Dec 17, 2019

Secretive FISA court orders FBI to fix surveillance standards in wake of IG report

Inspector General Horowitz. Photo: Michael Brochstein/Echoes Wire/Barcroft Media via Getty Images

The Foreign Intelligence Surveillance Court accused the FBI Tuesday of misleading it in its applications for the surveillance of former Trump campaign adviser Carter Page, and ordered the bureau to explain by Jan. 10 what it plans to do to ensure such abuses do not take place again.

Why it matters: It's a rare public rebuke by a court that has traditionally been veiled in secrecy, underscoring the seriousness of the misconduct uncovered by Justice Department Inspector General Michael Horowitz.

What they're saying:

"The frequency with which representations made by F.B.I. personnel turned out to be unsupported or contradicted by information in their possession, and with which they withheld information detrimental to their case, calls into question whether information contained in other F.B.I. applications is reliable.”
— Judge Rosemary Collyer

The big picture: Inspector General Michael Horowitz debunked President Trump's claims that the Russia investigation was politically motivated, but he did find that there were 17 errors and omissions in Page's surveillance applications. That included the altering of an email by an FBI lawyer that might have provided exculpatory information.

  • Senate Judiciary Chair Lindsey Graham asked the FISA court last week in a hearing on Horowitz's report to take "corrective action, that will give us some confidence that [the Court] should stick around."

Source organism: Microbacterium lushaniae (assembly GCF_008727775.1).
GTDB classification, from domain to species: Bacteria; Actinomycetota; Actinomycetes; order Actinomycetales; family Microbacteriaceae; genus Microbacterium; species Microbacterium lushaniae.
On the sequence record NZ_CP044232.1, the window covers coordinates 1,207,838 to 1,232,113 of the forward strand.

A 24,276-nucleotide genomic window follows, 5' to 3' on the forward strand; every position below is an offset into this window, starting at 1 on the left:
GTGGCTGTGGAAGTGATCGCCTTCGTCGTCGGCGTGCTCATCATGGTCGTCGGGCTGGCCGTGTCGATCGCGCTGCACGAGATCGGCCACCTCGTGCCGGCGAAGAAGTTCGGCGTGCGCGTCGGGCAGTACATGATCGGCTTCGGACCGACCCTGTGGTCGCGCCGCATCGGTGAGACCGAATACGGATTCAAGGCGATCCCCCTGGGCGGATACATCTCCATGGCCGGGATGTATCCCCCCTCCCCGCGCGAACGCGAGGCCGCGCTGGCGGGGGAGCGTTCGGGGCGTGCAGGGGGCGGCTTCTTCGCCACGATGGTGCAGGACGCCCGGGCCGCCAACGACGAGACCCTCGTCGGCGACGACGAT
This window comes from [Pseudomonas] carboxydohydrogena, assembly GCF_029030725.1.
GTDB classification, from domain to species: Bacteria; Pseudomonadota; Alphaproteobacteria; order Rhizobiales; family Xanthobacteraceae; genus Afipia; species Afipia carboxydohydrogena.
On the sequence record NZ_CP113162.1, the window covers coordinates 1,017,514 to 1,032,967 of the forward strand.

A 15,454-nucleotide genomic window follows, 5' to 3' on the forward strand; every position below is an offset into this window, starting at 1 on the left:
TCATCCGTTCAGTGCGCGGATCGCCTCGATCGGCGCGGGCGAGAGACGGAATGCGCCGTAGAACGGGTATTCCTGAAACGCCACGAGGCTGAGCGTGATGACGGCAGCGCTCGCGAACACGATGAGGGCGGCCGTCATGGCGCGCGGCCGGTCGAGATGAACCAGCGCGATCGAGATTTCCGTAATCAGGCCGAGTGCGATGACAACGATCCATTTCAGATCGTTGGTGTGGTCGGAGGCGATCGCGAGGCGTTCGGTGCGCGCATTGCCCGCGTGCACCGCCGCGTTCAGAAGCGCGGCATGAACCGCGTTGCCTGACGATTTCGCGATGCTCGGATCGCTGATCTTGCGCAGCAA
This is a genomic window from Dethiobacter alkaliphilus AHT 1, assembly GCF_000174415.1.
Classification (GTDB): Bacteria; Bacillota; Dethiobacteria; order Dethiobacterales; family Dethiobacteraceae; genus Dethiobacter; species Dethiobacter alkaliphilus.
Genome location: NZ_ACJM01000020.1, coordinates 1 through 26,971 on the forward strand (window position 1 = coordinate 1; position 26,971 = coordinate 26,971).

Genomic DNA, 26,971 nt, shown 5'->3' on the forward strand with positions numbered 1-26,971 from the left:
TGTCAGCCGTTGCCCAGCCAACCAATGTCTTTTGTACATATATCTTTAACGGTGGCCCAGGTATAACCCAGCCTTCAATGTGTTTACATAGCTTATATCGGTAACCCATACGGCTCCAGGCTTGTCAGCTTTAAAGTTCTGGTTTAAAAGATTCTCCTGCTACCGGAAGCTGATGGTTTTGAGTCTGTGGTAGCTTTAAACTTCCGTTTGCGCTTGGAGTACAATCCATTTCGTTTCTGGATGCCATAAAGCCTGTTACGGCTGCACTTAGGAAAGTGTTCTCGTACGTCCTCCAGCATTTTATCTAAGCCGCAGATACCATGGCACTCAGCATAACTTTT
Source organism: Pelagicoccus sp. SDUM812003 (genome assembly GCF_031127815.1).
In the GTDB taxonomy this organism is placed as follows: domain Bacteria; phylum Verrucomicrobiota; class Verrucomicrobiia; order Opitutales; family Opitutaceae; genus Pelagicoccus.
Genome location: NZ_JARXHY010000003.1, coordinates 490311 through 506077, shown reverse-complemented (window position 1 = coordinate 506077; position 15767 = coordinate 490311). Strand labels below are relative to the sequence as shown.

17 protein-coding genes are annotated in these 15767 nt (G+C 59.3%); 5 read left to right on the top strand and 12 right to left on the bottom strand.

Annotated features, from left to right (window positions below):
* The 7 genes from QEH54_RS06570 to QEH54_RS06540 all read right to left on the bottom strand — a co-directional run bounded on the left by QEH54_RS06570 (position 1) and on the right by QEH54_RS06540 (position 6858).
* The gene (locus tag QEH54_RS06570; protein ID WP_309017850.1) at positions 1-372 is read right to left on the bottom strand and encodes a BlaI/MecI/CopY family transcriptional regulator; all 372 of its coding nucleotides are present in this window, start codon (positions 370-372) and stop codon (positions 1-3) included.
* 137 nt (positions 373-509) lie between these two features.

• FBI Director Christopher Wray accepted Horowtiz's findings in a statement and said he is ordering "concrete changes" to ensure the process is "more stringent and less susceptible to mistake or inaccuracy.”
  • Former FBI Director James Comey also defended the bureau in light of the report, but admitted on the FISA findings: "I was wrong."

What to watch: Horowitz is currently auditing another FISA application, unrelated to the one in question, to determine if there is a broader issue at play about how the FBI is portraying suspects when seeking to wiretap them.

Go deeper: How FISA works

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Why now: The move comes only one week after the Justice Department shifted its position on his punishment, recommending he serve up to six months in prison, and comes days before his Jan. 28 sentencing.

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